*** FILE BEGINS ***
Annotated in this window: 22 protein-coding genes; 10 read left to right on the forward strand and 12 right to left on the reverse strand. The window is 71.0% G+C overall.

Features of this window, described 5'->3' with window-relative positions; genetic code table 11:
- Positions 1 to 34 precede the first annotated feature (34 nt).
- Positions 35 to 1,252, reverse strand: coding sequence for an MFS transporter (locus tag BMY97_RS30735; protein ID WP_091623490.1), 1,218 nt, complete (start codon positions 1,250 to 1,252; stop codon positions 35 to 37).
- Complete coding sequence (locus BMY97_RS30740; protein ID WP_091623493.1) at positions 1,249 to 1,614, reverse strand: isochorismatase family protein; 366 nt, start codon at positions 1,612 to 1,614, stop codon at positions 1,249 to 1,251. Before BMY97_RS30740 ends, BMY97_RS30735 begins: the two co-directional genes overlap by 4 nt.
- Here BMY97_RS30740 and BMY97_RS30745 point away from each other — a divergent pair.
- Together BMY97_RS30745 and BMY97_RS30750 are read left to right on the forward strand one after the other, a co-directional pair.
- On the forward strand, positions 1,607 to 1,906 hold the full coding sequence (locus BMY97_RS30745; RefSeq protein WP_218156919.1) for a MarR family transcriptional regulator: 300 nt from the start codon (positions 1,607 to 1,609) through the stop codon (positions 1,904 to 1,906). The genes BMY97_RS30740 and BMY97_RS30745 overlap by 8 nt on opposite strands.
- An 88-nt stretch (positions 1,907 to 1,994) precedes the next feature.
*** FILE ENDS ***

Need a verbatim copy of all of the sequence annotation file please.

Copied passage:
Annotated in this window: 22 protein-coding genes; 10 read left to right on the forward strand and 12 right to left on the reverse strand. The window is 71.0% G+C overall.

Features of this window, described 5'->3' with window-relative positions; genetic code table 11:
- Positions 1 to 34 precede the first annotated feature (34 nt).
- Positions 35 to 1,252, reverse strand: coding sequence for an MFS transporter (locus tag BMY97_RS30735; protein ID WP_091623490.1), 1,218 nt, complete (start codon positions 1,250 to 1,252; stop codon positions 35 to 37).
- Complete coding sequence (locus BMY97_RS30740; protein ID WP_091623493.1) at positions 1,249 to 1,614, reverse strand: isochorismatase family protein; 366 nt, start codon at positions 1,612 to 1,614, stop codon at positions 1,249 to 1,251. Before BMY97_RS30740 ends, BMY97_RS30735 begins: the two co-directional genes overlap by 4 nt.
- Here BMY97_RS30740 and BMY97_RS30745 point away from each other — a divergent pair.
- Together BMY97_RS30745 and BMY97_RS30750 are read left to right on the forward strand one after the other, a co-directional pair.
- On the forward strand, positions 1,607 to 1,906 hold the full coding sequence (locus BMY97_RS30745; RefSeq protein WP_218156919.1) for a MarR family transcriptional regulator: 300 nt from the start codon (positions 1,607 to 1,609) through the stop codon (positions 1,904 to 1,906). The genes BMY97_RS30740 and BMY97_RS30745 overlap by 8 nt on opposite strands.
- An 88-nt stretch (positions 1,907 to 1,994) precedes the next feature.